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Putin expected to separate us, but it turned out the other way around
Elina, accountant
Families with children in shelter, Mariupol
In the morning of February 24th, a bomb was dropped on Vostochny (a neighbourhood of Mariupol – M.G.) At the moment, we didn’t understand that the war has started. They shelled our neighbourhood from the DPR territory from time to time for all the 8 years. Some people tried warning everyone, but no one believed till the last. February 16th passed, then February 22nd – no one tried to stack up food, the city lived as usual. It was impossible to imagine that a real war was coming – not a "liberation special operation", but a real war. We were just bombed: residential areas, maternity hospitals …

We lived like prehistoric people

Mariupol remained a Russian-speaking city, and no one oppressed us... It’s hard for me to get the dates straight, because we lived like prehistoric people: we got up when the sun rose, and went to bed when it came down. I live on the western outskirts of Mariupol, and until the 28th we still had water, gas, and heating, while other neighbourhoods were already bombed incessantly at that time. I managed to get through to my friend, and she said they simply could not come out of the basement. In our neighbourhood it started a little later, on March 1, and the next day the communication almost completely disappeared. Only in a few places, it was sometimes possible to catch the internet.

At first, the communal services tried restoring the light, but when the bombing started, there was no longer any chance for them to work. The power lines were broken, the water and heating also disappeared.

Imagine: it's -10C outside and -4C in the apartment, because all the windows are blown out. An air bomb fell 20 meters from our house at night, it did not reach us, but the windows burst out along with the frames, and all the walls were cracked. It happened at four in the morning. We jumped up, ran to the basement, and sat there until six, which was the end of the curfew. Then, we went upstairs and saw that a splinter of the bomb hit our balcony, and a blanket started burning, but we managed to put it out.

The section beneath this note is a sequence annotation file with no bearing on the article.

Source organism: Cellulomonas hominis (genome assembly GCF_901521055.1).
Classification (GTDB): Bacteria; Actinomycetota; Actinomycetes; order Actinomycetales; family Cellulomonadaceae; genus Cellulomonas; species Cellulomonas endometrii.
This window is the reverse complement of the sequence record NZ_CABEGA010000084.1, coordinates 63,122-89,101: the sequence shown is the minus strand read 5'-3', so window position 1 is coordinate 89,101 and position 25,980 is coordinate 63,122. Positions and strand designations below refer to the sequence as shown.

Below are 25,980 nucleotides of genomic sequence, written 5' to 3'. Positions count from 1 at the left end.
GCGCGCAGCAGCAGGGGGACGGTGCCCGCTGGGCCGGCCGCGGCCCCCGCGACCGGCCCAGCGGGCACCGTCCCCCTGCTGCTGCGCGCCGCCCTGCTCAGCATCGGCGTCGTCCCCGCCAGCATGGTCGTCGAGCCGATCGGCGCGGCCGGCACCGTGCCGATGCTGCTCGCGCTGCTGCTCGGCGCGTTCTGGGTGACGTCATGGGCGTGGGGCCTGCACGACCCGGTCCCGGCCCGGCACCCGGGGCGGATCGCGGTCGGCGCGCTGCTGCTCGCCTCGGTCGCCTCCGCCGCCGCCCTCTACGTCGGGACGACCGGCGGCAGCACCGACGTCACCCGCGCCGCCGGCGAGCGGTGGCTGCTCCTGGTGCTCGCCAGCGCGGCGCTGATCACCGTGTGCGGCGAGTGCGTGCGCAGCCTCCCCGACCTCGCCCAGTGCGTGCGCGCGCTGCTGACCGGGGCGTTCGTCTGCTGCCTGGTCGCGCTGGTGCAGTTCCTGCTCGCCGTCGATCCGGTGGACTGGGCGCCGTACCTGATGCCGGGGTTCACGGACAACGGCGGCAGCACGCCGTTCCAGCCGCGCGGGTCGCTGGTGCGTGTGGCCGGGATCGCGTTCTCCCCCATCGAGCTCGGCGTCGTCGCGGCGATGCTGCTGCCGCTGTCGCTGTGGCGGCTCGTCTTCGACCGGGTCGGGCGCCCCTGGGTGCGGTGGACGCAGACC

In our basement, there were no conditions to live: it is not a bomb shelter, but just a basement where all utility lines pass, it is impossible even to stand up straight there. At first we used to run out into the hall, then we would just lie down: a plane is flying, and you are trembling, not knowing where it would drop the bombs this time. Bang, the walls tremble. The glass did not fall down – thank G-d for that. And every night is like that.

During the day there were at least some breaks, but at night it was just like a chain conveyor: they would fly back endlessly. But this united thepeople. Putin, apparently, expected to separate us, but everything turned out the other way around.

We used to cook over campfires, people built stoves under each entrance. We chopped the firewood, we used to try frying some kind of flatbread – all the shops were broken into and looted. People survived on anything they had left.

At 6 AM like clockwork, the Grads would start firing

We used to walk about five kilometers to the well to get water. It was still lucky, those who lived in the center had it harder. We tried to melt the snow, but how can you melt it if it's -4C inside? We warmed it up in buckets on a fire to at least flush the toilet. During the first days the water utility workers still brought drinking water. Once we went to get some and stood in line for six hours.

Destroyed residential buildings in Mariupol
At 6 in the morning like clockwork, the Grads would start firing. You wake up and go for the water, and then try to cook something at the house entrance. It’s -8C or -10C outside, nothing gets heated, the firewood is all damp. We didn’t undress at all, we slept in just the same clothes as we wore outside: winter jackets, gloves, hats, and on top of it three blankets. Sometimes we didn't even take off our boots. In one room, it was -5C, we just locked it. My husband slept in the corridor, and the three of us – me, my mom and my son – together on a small couch, huddled tightly against each other to keep warm. At first, we all caught a cold, then everyone started having kidney problems. It was impossible to warm our feet. And spring simply would not start, I can’t recall such a cold March.